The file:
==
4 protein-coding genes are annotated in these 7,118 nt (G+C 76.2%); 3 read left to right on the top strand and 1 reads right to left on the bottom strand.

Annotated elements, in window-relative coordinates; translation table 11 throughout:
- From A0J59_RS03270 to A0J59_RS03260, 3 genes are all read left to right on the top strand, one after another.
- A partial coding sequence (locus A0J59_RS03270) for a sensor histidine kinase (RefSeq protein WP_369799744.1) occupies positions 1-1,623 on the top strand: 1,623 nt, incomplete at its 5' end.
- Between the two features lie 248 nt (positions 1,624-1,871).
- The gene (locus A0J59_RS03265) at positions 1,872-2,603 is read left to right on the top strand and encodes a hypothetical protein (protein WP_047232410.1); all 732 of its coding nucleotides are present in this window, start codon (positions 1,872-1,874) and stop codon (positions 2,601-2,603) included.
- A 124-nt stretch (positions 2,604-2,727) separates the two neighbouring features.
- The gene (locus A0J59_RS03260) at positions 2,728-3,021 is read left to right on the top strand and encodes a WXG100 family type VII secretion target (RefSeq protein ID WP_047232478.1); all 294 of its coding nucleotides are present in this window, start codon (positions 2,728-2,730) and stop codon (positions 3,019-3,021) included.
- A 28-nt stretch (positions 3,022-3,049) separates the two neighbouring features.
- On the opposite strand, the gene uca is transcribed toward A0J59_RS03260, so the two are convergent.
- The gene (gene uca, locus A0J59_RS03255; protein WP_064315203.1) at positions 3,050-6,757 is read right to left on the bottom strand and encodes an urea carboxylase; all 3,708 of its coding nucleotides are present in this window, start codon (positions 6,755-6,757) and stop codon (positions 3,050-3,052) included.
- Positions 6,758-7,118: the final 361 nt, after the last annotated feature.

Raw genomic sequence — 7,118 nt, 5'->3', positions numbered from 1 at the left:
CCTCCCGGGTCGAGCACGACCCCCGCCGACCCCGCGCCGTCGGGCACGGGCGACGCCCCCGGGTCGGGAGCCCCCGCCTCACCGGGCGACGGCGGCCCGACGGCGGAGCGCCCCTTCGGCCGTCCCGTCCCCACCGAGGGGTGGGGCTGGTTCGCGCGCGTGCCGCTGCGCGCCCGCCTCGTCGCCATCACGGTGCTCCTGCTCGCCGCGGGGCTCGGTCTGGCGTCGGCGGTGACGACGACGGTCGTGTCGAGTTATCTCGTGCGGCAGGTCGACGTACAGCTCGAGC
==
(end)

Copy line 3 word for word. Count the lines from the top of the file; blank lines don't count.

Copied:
- From A0J59_RS03270 to A0J59_RS03260, 3 genes are all read left to right on the top strand, one after another.